Adina Sommer`s Rare Antique Maps and Contemporary Art

Carte de Indes Orientales dessinee suivant les Observations…

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Article ID ASS0969
Artist Homann Erben (1724-1780)
Johann Babtiste Homann (1664-1724) was born in Oberkammlach, the Electorate of Bavaria. Although educated at a Jesuit school, and preparing for an ecclesiastical career, he eventually converted to Protestantism and from 1687 worked as a civil law notary in Nuremberg. He soon turned to engraving and cartography; in 1702 he founded his own publishing house. Homann acquired renown as a leading German cartographer, and in 1715 was appointed Imperial Geographer by Emperor Charles VI. Giving such privileges to individuals was an added right that the Holy Roman Emperor enjoyed. In the same year he was also named a member of the Prussian Academy of Sciences in Berlin. Of particular significance to cartography were the imperial printing privileges (Latin: privilegia impressoria). These protected for a time the authors in all scientific fields such as printers, copper engravers, map makers and publishers. They were also very important as a recommendation for potential customers. In 1716 Homann published his masterpiece Grosser Atlas ueber die ganze Welt (Grand Atlas of all the World). Numerous maps were drawn up in cooperation with the engraver Christoph Weigel the Elder, who also published Siebmachers Wappenbuch. Homann died in Nuremberg. He was succeeded by the Homann heirs company, which was in business until 1848. The company was known as Homann Erben, Homanniani Heredes, or Heritiers de Homann abroad.
Title Carte de Indes Orientales dessinee suivant les Observations…
Year dated 1748
Description Map shows total Southeastasia with India, the Maledives and the Mariannen Islands. On lower left part a decorative cartouche with coat of arms and nautical instruments.
In the first centuries after the turn of the times, Indian traders spread their culture over large parts of Southeast Asia. The Kingdom of Funan (200-550) in the Mekong Delta developed into the first center of Hinduism and Buddhism in Southeast Asia. It was replaced by the Khmer Kingdom and the Srivijaya Empire in Sumatra. 750 Borobodur was built on Java, a terraced temple complex of enormous size. The Khmer kings created an equally impressive work of art with the construction of their Angkor Wat temple complex. From the 9th century, the Tai migrated from the north to their present-day settlement areas and met the high-ranking Mon, whose culture they shaped. In 1044 the first Burmese Empire was founded with Bagan as the capital. In Southeast Asia, extensive trade had developed from the 6th to the 16th century, numerous shipwrecks testify to this development, such as that of the Lena Shoal junk. The ship types of the junk and the balangay were used for this trade. Two main routes of trade China on the one hand and Java, Sumatra and the Malay Peninsula on the other hand could be determined. One route leads along the mainland and the second route along Borneo, Palawan to the island of Luzon. In the 15th century, Arab, Persian and Indian traders converted the Malays to Islam. The Muslim Malacca took the place of the Hindu kingdom Majapahit on Java. With the exception of Siam, all Southeast Asian countries were colonized from the 16th century. The background to colonization was the region's wealth of raw materials and spices, which were of particular value at the time. After the trade had been dominated by Arab traders for a long time, the European powers now fought over supremacy in the region. The Spaniards became active in the region at the same time and colonized with the aim of conquering China and converting to Christianity the Philippines, which they named after the Spanish King Philip II. The British came to Southeast Asia as the third major colonial power and also tried to establish themselves in the region. After initially holding an insignificant base in Indonesia, after negotiating with the local sultans, they reached control of the island of Penang and Singapore, which was then a small Malay fishing village. Together with the port city of Malacca, these areas formed the so-called Straits Settlements, the most important bases for the British in Southeast Asia.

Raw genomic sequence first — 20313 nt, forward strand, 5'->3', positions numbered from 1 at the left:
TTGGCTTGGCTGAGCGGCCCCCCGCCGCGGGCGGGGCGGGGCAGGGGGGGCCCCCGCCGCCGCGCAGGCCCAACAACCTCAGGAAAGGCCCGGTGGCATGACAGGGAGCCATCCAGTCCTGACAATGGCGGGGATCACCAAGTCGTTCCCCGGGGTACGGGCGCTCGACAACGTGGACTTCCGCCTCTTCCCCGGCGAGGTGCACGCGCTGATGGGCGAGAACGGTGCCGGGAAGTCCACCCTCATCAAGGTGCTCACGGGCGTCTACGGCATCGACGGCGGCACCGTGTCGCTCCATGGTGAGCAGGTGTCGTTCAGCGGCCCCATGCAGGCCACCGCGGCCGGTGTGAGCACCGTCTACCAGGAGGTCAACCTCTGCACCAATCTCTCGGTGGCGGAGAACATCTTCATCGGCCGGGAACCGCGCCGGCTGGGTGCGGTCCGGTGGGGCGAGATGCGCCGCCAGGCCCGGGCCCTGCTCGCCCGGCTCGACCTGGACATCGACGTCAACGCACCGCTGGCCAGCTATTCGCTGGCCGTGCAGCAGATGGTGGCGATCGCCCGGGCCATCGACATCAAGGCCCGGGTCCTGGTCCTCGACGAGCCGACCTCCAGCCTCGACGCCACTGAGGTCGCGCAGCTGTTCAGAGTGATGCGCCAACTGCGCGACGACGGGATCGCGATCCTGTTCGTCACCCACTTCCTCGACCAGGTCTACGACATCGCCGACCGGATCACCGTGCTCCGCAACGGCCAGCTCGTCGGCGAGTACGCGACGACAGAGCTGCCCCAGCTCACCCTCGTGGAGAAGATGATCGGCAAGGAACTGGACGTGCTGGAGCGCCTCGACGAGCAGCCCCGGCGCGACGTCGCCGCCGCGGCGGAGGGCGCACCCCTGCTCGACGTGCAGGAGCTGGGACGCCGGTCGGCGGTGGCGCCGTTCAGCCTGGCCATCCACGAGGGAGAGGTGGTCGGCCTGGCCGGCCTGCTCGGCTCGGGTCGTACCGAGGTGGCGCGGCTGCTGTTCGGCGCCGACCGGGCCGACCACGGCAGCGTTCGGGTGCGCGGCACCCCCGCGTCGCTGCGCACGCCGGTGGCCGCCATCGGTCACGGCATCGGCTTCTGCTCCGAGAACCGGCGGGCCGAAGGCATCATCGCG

Place of Publication Nuremberg
Dimensions (cm)51,5 x 86
ConditionPrinted on 2 sheets joined together, folds partly restored
Coloringoriginal colored
TechniqueCopper print

Reproduction:

142.50 €

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